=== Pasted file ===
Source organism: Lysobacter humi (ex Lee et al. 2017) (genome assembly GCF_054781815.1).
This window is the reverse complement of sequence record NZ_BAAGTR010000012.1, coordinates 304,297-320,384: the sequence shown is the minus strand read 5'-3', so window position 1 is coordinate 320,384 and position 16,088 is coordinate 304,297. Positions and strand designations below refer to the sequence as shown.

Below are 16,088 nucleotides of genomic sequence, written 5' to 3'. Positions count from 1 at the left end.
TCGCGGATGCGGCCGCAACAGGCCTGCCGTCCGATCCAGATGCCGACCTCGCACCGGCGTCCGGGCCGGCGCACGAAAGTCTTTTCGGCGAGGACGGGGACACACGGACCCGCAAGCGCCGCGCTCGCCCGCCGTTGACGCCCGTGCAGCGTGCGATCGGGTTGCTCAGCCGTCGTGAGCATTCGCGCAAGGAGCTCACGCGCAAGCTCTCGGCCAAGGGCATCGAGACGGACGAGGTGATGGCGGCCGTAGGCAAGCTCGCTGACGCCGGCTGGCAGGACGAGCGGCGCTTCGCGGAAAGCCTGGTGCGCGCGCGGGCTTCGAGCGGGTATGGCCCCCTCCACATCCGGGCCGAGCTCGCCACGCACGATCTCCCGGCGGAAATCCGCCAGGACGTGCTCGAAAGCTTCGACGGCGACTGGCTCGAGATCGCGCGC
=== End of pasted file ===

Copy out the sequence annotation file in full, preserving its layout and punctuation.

Source organism: Lysobacter humi (ex Lee et al. 2017) (genome assembly GCF_054781815.1).
This window is the reverse complement of sequence record NZ_BAAGTR010000012.1, coordinates 304,297-320,384: the sequence shown is the minus strand read 5'-3', so window position 1 is coordinate 320,384 and position 16,088 is coordinate 304,297. Positions and strand designations below refer to the sequence as shown.

Below are 16,088 nucleotides of genomic sequence, written 5' to 3'. Positions count from 1 at the left end.
TCGCGGATGCGGCCGCAACAGGCCTGCCGTCCGATCCAGATGCCGACCTCGCACCGGCGTCCGGGCCGGCGCACGAAAGTCTTTTCGGCGAGGACGGGGACACACGGACCCGCAAGCGCCGCGCTCGCCCGCCGTTGACGCCCGTGCAGCGTGCGATCGGGTTGCTCAGCCGTCGTGAGCATTCGCGCAAGGAGCTCACGCGCAAGCTCTCGGCCAAGGGCATCGAGACGGACGAGGTGATGGCGGCCGTAGGCAAGCTCGCTGACGCCGGCTGGCAGGACGAGCGGCGCTTCGCGGAAAGCCTGGTGCGCGCGCGGGCTTCGAGCGGGTATGGCCCCCTCCACATCCGGGCCGAGCTCGCCACGCACGATCTCCCGGCGGAAATCCGCCAGGACGTGCTCGAAAGCTTCGACGGCGACTGGCTCGAGATCGCGCGC